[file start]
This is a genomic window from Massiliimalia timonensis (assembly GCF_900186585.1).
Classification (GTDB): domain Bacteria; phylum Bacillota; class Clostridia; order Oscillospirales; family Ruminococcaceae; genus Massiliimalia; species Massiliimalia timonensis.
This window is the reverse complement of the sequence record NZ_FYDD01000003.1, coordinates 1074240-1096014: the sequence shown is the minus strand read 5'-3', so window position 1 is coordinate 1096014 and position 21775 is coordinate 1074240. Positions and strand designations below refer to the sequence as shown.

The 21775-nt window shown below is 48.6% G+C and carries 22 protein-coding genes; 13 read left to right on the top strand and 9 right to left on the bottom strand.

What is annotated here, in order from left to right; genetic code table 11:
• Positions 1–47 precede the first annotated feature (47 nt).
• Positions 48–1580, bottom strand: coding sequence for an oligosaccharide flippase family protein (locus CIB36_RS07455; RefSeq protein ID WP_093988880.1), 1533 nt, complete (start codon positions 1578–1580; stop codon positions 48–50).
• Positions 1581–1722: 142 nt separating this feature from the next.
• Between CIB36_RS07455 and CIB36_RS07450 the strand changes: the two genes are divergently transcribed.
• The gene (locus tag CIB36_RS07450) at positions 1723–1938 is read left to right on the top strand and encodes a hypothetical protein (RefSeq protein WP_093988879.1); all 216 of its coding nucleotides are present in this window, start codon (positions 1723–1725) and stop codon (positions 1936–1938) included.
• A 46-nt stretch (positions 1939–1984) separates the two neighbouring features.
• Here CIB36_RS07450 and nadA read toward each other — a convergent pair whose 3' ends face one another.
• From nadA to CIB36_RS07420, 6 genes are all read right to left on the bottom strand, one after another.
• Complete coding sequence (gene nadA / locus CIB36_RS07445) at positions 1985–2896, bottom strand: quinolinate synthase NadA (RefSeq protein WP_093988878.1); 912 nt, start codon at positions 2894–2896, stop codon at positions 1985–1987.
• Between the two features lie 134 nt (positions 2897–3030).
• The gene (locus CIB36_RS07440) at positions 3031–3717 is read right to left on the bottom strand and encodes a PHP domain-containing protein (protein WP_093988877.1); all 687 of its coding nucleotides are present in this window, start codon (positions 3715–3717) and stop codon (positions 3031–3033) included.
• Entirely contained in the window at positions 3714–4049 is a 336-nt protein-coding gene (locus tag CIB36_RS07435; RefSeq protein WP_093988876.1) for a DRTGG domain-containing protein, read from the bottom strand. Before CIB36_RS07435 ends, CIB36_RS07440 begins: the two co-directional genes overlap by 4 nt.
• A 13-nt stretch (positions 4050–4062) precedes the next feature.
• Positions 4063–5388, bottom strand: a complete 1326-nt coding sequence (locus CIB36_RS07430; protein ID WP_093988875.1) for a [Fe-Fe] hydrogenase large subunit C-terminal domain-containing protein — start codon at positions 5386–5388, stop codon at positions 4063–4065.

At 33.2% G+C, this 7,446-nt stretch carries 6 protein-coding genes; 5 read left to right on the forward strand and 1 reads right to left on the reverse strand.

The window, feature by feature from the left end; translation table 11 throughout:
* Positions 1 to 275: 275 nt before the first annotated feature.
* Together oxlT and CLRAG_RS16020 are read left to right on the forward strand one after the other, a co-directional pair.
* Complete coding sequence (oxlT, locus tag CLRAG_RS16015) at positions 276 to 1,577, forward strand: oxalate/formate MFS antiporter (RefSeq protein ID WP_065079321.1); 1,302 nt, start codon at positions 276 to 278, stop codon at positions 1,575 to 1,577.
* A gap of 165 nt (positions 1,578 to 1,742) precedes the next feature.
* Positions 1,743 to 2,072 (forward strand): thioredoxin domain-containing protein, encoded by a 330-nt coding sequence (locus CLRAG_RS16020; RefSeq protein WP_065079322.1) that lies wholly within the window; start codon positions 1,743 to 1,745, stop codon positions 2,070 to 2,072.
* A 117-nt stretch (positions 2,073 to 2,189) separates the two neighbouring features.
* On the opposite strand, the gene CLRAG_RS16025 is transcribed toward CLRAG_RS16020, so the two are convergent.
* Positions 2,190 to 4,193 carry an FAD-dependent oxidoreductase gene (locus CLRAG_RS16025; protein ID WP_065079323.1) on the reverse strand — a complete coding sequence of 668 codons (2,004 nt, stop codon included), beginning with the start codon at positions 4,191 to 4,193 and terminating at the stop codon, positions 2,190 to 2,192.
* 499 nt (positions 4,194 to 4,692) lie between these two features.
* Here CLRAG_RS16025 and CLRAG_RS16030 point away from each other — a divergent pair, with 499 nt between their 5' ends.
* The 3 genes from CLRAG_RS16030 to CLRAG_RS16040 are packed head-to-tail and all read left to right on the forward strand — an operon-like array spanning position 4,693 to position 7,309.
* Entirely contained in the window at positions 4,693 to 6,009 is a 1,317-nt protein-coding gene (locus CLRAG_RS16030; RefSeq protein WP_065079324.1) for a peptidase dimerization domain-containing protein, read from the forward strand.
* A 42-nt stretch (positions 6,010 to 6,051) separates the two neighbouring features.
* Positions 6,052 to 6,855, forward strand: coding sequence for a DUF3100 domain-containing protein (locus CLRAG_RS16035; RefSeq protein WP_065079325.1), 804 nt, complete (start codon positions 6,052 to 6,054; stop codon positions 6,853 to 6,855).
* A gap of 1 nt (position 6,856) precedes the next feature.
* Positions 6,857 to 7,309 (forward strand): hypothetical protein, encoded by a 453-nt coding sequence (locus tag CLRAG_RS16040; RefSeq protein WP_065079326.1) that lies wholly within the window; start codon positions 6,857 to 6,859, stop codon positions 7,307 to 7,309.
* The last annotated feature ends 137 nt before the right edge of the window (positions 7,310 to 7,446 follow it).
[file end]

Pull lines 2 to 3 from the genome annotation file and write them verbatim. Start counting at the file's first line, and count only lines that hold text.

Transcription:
Classification (GTDB): domain Bacteria; phylum Bacillota; class Clostridia; order Oscillospirales; family Ruminococcaceae; genus Massiliimalia; species Massiliimalia timonensis.
This window is the reverse complement of the sequence record NZ_FYDD01000003.1, coordinates 1074240-1096014: the sequence shown is the minus strand read 5'-3', so window position 1 is coordinate 1096014 and position 21775 is coordinate 1074240. Positions and strand designations below refer to the sequence as shown.